A jury recommended the death penalty yesterday for William Morva, who was found guilty of killing two in Montgomery County in August 2006.
The Washington County jury deliberated for three hours before agreeing that 26-year-old Morva should be executed rather than be sentenced to life in prison without parole. Yesterday's decision took slightly less than the three-and-a-half hour deliberation at the same courthouse on Tuesday that found him guilty of capital murder.
Morva was found responsible for killing an unarmed hospital security guard, Derrick McFarland, as well as sheriff's Cpl. Eric Sutphin of the Montgomery County Sheriff's office, following his escape from Montgomery Regional Hospital. Morva was also convicted of an additional count of capital murder for killing two people within three years.
In addition to the three counts of capital murder, Morva faced two counts of use of a firearm in commission of a felony, one count of assault and battery of a police officer, and one count of escape with force, according to the Commonwealth Attorney's Web site.
Members of the victims' families and Morva's mother wept after the reading of the verdict, while Morva snapped his fingers and slightly smiled at the decision of his fate.
According to the AP, Montgomery County Commonwealth's Attorney Brad Finch called for the death penalty in his closing statement, saying Morva's crimes presented a danger to society and depravity of mind, the two legal conditions for the most severe punishment. Defense attorney Tony Anderson argued that the killing spree was spawned by Morva's fear of returning to jail, and that life in prison would be a more severe punishment than death.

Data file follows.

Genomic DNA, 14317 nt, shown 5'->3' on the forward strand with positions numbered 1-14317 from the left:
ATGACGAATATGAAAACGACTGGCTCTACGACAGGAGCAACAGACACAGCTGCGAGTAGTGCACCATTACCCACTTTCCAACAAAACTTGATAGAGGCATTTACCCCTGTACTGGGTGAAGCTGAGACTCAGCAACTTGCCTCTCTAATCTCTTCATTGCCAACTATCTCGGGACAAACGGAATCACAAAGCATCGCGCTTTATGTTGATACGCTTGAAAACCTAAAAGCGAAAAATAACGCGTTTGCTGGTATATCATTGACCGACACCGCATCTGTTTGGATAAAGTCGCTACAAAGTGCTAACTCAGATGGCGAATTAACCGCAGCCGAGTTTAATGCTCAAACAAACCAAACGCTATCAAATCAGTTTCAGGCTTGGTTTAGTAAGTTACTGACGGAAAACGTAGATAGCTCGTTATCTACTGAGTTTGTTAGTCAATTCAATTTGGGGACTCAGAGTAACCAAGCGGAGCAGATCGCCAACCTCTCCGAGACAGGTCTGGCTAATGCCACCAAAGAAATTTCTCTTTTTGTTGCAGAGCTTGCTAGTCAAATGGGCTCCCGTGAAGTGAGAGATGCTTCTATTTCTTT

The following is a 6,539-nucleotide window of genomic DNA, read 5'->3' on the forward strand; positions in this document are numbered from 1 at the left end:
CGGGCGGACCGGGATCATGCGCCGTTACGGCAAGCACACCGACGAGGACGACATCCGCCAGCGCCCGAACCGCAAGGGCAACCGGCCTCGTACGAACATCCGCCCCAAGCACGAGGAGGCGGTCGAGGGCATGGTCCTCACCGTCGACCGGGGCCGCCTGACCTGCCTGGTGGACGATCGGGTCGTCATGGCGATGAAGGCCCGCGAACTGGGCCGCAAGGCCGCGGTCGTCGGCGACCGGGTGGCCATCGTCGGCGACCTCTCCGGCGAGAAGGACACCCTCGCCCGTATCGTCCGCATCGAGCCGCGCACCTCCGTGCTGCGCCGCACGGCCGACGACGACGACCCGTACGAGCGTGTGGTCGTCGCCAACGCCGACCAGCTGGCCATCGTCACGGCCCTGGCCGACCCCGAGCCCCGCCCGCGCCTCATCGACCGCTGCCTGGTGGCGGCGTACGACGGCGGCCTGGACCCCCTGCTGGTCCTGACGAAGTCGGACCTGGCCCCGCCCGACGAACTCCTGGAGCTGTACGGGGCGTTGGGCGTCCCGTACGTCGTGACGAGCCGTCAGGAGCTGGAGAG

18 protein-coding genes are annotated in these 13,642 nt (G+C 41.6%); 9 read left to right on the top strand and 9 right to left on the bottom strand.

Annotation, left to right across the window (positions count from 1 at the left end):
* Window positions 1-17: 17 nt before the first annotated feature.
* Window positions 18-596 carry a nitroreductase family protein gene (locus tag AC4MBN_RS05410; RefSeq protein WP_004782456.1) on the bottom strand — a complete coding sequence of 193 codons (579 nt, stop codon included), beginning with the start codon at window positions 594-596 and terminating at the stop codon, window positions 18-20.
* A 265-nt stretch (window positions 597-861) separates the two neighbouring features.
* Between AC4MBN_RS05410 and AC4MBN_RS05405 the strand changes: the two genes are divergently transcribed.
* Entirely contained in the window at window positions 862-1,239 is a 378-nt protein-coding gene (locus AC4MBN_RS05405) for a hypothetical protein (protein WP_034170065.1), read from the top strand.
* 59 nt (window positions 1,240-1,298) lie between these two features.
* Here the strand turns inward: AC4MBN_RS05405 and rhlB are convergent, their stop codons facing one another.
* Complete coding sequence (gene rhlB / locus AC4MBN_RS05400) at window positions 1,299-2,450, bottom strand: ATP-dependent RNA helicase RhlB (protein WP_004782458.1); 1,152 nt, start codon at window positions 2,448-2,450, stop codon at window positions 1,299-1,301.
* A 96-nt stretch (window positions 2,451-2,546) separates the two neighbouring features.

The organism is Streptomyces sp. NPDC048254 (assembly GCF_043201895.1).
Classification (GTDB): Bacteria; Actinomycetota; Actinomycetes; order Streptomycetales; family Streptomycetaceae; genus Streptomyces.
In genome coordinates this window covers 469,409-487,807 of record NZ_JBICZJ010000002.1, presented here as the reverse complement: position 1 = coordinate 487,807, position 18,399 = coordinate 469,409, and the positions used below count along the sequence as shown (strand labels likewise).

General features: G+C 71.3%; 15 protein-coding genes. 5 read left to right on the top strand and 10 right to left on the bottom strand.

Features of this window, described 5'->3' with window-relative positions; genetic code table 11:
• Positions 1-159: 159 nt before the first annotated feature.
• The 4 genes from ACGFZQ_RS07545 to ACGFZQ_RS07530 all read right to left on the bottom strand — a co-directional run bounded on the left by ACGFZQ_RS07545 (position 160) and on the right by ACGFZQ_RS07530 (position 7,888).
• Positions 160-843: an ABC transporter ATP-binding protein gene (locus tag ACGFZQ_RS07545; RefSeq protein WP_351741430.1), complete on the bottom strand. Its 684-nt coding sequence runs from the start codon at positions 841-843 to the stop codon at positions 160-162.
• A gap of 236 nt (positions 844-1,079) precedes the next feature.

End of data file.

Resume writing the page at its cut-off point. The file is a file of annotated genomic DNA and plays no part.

Witnesses who went to high school with Morva described him as caring and gentle, but a psychiatrist who examined him after his arrest said he exhibited nearly all of the traits of schizotypal personality disorder, making him an intense, inflexible person unable to see the perspective of others.
On Aug. 20, 2006, after complaining of a sprained ankle, Morva was taken to Montgomery Regional Hospital from Montgomery County Jail, where he was being held on charges of robbery.
After using a restroom at the hospital, he overpowered the deputy guarding him with a toilet paper dispenser, shot and killed McFarland and fled from the hospital. His escape prompted a 36-hour manhunt by police in the area.
On Aug. 21, he killed Sutphin, who was on bicycle patrol while participating in the search for Morva on the Huckleberry trail.
During the hunt for Morva, Virginia Tech canceled the first day of classes and closed the campus.
Morva's trial was moved to Washington County after an unsuccessful jury selection in Montgomery County. The defense was concerned that Morva could not receive a fair trial because of the case's high profile in the area.